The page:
Despite the increase of high-profile hacks, record-breaking data leaks, and ransomware attacks, many organizations don’t have the budget to establish or outsource an information security (InfoSec) program, forcing them to learn on the job. For companies obliged to improvise, this pragmatic guide provides a security-101 handbook with steps, tools, processes, and ideas to help you drive maximum-security improvement at little or no cost.
Each chapter in this book provides step-by-step instructions for dealing with a specific issue, including breaches and disasters, compliance, network infrastructure and password management, vulnerability scanning, and penetration testing, among others. Network engineers, system administrators, and security professionals will learn tools and techniques to help improve security in sensible, manageable chunks.
Learn fundamentals of starting or redesigning an InfoSec program
Create a base set of policies, standards, and procedures
Plan and design incident response, disaster recovery, compliance, and physical security
Bolster Microsoft and Unix systems, network infrastructure, and password management
Use segmentation practices and designs to compartmentalize your network
Explore automated process and tools for vulnerability management
Securely develop code to reduce exploitable errors
Understand basic penetration testing concepts through purple teaming
Delve into IDS, IPS, SOC, logging, and monitoring
Chapter 1Creating a Security Program
Lay the Groundwork
Baseline Security Posture
Assess Threats and Risks
Use Cases, Tabletops, and Drills
Expanding Your Team and Skillsets
Chapter 2Asset Management and Documentation
Asset Management Implementation Steps
Asset Management Guidelines
Storage and Communication
Chapter 4Standards and Procedures
Chapter 5User Education
Bridging the Gap
Building Your Own Program
Gaining Meaningful Metrics
Chapter 6Incident Response
Tools and Technology
Chapter 7Disaster Recovery
Invoking a Fail Over...and Back
Chapter 8Industry Compliance Standards and Frameworks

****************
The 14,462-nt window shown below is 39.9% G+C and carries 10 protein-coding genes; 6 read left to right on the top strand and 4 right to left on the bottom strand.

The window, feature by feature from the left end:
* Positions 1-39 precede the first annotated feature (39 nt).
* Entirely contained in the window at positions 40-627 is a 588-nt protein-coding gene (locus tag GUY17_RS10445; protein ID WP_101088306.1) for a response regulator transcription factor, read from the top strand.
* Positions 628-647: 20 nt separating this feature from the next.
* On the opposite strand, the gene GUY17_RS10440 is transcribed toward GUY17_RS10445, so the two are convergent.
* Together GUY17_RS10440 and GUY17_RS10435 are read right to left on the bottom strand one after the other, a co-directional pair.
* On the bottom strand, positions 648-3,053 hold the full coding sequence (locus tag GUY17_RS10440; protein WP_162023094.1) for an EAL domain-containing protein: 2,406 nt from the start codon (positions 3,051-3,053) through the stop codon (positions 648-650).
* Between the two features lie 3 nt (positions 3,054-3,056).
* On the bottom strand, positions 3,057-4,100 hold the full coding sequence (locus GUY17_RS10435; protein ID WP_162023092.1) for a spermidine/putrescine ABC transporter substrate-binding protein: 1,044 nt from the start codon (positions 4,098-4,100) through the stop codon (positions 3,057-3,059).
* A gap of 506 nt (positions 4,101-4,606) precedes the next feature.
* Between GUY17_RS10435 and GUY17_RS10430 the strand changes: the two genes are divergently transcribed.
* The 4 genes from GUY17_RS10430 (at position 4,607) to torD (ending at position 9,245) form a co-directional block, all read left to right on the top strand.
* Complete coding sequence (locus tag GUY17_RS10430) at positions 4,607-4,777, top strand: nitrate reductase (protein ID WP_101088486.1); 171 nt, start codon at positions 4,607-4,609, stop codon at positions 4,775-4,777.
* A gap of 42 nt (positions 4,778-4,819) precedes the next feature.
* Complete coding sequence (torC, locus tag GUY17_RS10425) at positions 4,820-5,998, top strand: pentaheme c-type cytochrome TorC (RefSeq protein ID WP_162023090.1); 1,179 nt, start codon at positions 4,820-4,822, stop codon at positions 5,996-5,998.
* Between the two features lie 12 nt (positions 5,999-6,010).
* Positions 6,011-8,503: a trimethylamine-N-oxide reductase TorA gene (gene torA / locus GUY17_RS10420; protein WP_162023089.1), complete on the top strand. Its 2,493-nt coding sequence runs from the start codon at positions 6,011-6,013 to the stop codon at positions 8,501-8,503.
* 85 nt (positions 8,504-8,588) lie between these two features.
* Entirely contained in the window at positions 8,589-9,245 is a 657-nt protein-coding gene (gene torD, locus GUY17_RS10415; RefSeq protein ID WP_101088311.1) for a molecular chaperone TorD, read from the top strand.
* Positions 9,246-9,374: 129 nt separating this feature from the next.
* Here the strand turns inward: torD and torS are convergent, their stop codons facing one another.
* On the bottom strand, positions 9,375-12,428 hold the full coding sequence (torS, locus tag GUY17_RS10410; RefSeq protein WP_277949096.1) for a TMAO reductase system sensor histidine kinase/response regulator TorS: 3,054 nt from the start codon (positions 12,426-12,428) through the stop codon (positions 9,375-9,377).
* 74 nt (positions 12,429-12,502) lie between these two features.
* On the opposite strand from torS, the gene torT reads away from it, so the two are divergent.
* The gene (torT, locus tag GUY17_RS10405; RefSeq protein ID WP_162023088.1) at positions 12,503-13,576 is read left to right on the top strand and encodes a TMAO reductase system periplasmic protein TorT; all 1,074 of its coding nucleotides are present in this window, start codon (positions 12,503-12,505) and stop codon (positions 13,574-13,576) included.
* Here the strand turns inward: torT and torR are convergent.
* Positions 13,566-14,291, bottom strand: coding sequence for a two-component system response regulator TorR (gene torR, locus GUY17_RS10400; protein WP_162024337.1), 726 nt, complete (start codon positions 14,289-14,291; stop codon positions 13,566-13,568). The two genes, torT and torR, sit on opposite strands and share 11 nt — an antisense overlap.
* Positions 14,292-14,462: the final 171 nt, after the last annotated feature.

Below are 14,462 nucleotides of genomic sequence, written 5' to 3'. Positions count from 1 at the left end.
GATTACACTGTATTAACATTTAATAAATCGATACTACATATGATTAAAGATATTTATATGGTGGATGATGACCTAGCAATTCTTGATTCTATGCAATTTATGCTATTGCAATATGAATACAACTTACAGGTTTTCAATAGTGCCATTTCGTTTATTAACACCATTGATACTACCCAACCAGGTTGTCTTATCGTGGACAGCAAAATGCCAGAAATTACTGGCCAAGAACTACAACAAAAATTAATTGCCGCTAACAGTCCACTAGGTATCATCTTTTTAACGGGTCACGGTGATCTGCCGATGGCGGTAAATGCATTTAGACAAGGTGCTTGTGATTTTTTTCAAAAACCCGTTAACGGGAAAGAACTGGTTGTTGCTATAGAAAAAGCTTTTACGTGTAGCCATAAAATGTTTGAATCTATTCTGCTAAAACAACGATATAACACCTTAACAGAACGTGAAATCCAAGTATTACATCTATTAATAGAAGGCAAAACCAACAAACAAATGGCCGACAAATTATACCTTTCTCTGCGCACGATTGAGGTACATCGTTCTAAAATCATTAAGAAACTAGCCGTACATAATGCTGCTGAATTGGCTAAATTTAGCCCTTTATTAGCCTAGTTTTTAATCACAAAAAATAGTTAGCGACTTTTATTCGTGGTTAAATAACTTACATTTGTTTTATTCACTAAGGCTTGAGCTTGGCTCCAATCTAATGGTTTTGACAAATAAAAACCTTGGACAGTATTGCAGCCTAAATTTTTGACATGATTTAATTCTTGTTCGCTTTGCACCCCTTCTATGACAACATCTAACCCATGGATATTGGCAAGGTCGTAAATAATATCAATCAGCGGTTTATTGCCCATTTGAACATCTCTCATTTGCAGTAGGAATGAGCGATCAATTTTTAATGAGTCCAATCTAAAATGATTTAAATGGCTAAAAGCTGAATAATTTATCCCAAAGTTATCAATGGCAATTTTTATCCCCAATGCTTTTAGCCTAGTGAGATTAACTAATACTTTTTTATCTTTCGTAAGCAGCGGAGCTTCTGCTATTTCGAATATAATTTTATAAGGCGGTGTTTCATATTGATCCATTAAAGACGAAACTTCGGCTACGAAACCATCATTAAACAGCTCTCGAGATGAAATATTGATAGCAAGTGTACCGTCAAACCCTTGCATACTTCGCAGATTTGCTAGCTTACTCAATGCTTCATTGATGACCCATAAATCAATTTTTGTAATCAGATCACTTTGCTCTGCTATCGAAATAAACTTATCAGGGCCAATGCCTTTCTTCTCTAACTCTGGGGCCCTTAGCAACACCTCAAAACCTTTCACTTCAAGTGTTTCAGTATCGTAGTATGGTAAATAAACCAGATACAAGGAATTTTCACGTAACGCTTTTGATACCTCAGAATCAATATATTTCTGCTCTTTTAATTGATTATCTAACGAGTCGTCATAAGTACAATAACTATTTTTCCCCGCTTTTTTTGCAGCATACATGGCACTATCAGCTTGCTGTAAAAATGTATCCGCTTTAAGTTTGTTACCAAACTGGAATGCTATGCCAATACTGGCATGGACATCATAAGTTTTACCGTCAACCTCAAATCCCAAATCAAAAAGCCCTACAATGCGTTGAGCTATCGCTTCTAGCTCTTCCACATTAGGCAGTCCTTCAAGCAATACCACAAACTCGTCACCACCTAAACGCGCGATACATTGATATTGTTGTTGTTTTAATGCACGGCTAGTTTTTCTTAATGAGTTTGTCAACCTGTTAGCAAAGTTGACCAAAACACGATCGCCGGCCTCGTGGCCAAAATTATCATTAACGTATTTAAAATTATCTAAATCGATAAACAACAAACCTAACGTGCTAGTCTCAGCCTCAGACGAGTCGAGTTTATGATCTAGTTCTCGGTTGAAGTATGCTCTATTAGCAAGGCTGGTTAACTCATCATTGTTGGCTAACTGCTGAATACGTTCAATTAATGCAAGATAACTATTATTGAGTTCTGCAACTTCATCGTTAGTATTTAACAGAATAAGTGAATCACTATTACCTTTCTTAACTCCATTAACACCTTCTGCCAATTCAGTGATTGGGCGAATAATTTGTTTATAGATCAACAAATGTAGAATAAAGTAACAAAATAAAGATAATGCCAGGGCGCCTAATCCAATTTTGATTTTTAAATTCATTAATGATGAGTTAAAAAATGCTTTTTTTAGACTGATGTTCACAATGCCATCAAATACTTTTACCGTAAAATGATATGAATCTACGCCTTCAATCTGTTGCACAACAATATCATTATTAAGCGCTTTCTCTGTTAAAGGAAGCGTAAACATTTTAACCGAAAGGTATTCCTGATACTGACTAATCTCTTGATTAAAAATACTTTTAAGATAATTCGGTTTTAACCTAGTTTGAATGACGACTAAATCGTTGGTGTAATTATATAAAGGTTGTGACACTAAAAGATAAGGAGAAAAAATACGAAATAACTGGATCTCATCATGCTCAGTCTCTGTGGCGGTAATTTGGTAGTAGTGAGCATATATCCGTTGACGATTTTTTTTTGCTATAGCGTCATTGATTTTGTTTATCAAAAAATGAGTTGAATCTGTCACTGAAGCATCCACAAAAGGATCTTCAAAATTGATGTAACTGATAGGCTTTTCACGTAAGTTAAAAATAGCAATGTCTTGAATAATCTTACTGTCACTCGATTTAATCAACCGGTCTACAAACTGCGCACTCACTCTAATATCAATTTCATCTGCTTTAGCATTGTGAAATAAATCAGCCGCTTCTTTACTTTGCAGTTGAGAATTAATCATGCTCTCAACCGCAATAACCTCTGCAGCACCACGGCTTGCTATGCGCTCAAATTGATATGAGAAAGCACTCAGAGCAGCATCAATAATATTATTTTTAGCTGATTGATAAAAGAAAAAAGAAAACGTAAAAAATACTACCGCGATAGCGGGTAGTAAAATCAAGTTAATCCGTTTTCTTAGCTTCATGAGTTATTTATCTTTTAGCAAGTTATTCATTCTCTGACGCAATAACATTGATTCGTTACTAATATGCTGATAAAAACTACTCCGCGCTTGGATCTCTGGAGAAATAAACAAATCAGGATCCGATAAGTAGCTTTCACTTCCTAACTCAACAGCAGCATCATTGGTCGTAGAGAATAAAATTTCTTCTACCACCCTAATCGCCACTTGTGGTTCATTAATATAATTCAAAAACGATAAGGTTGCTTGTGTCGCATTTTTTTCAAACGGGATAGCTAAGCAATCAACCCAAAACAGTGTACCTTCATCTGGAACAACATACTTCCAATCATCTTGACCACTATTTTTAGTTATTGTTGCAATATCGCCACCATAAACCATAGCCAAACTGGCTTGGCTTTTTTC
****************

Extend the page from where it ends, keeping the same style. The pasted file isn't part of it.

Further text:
Industry Compliance Standards
Chapter 9Physical Security
Chapter 10Microsoft Windows Infrastructure
Active Directory Domain Services
Group Policy Objects
Chapter 11Unix Application Servers
Mobile Device Management
Chapter 13Password Management and Multifactor Authentication
Lee Brotherston is a Senior Security Advisor with Leviathan Security, providing Information Security consulting services to a range of clients. Having spent more than a decade in Information Security, Lee has worked as an Internal Security resource across many verticals including Finance, Telecommunications, Hospitality, Entertainment, and Government in roles ranging from Engineer to IT Security Manager.
Amanda Berlin is an Information Security Architect for a consulting firm in Northern Ohio. She has spent over a decade in different areas of technology and sectors providing infrastructure support, triage, and design. Amanda has been involved in implementing a secure Payment Card Industries (PCI) process and Health Insurance Portability and Accountability Act (HIPAA) compliance as well as building a comprehensive phishing and awards-based user education program. She is the author for a Blue Team best practices book called "Defensive Security Handbook: Best Practices for Securing Infrastructure" through O'Reilly Media. She is a co-host on the Brakeing Down Security podcast and writes for several blogs. On Twitter, she's @InfoSystir.
Comments about oreilly Defensive Security Handbook:
This book is shaping up to be an excellent resource for those who find themselves suddenly wearing an infosec hat. Since only 4 of the 19 chapters are available as of this review, I cannot speak for the entire work but the existing material is quite good - especially the multifactor authentication and app server portions.
I'm excited for it to be published so we can add a couple copies to our engineering library.
Bottom Line Yes, I would recommend this to a friend